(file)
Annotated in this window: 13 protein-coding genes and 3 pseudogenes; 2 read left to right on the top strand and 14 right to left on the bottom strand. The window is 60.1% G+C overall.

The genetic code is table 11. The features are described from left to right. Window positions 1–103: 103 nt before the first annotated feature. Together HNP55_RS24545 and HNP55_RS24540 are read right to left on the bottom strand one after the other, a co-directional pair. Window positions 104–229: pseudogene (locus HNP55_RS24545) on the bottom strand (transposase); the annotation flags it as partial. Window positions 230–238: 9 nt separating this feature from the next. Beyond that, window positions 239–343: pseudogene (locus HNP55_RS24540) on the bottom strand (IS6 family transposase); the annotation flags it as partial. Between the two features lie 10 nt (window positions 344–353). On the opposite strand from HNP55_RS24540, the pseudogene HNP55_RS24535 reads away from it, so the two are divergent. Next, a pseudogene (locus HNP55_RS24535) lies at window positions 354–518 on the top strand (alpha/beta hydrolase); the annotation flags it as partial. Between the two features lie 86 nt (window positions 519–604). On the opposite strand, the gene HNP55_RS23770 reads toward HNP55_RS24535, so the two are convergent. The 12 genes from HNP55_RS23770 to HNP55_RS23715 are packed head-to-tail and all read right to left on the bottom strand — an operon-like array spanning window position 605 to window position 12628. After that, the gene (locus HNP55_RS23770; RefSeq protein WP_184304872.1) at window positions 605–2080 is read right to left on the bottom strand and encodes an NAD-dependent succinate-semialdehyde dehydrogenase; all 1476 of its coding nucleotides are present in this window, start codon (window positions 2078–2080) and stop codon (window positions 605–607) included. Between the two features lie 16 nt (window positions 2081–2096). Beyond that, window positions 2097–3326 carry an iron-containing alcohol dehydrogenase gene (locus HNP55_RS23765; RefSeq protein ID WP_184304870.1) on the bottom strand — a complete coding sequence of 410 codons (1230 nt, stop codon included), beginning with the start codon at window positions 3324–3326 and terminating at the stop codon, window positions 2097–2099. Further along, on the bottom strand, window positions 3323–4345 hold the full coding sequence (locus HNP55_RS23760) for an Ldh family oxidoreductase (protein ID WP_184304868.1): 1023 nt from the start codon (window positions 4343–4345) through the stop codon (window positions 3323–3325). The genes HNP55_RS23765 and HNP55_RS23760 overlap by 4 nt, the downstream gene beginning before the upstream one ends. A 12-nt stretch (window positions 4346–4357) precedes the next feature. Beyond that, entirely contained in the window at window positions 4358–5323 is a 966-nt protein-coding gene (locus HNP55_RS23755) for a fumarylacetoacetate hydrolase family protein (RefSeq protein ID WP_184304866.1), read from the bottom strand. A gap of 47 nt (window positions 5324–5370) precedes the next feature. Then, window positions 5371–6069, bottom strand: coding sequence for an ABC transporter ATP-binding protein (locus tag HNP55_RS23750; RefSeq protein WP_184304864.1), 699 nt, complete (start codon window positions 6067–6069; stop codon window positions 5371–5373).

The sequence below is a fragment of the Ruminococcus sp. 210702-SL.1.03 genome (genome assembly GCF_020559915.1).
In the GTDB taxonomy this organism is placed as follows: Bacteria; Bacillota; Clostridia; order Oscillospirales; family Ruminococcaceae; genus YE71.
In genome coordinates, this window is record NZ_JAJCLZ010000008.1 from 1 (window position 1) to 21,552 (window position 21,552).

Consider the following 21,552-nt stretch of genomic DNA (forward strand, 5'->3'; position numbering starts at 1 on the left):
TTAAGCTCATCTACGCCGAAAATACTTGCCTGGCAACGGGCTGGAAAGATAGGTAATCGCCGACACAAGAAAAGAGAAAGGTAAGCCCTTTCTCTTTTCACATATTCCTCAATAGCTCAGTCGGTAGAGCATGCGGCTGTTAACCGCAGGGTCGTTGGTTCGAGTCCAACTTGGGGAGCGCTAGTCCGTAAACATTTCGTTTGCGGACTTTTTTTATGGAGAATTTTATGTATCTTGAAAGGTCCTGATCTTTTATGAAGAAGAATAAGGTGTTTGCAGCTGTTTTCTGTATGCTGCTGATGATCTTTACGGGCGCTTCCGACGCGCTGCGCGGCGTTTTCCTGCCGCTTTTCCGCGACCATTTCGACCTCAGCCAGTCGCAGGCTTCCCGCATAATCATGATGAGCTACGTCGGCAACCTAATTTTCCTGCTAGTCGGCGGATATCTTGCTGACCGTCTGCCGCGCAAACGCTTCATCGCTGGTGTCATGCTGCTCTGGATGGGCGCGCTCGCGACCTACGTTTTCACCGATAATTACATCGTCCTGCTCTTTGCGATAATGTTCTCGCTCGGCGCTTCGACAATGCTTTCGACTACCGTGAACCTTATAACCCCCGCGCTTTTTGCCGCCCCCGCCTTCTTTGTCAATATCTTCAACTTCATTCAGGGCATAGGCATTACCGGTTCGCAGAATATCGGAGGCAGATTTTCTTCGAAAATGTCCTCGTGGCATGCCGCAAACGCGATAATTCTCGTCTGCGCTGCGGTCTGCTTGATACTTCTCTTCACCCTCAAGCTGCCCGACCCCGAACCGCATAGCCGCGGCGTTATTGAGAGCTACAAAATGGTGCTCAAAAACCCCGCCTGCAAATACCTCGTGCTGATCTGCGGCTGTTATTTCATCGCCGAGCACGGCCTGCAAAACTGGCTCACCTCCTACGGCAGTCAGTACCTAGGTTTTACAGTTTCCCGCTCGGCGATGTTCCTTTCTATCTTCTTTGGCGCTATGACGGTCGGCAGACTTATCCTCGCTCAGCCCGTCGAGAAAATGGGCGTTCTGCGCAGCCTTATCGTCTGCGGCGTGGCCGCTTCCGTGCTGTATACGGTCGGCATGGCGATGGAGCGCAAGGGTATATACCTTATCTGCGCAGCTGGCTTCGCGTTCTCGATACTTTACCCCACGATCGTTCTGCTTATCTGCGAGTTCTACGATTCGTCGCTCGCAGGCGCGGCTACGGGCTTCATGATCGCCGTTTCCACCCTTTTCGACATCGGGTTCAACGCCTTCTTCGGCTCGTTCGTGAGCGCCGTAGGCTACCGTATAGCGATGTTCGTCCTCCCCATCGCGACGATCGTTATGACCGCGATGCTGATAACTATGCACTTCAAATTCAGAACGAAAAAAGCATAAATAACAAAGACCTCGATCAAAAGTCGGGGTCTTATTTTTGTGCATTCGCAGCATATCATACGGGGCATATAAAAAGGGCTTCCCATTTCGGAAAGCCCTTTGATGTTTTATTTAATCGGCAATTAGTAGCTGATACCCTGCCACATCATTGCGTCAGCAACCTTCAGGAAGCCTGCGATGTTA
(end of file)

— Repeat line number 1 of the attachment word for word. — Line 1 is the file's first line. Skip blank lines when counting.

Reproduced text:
Annotated in this window: 13 protein-coding genes and 3 pseudogenes; 2 read left to right on the top strand and 14 right to left on the bottom strand. The window is 60.1% G+C overall.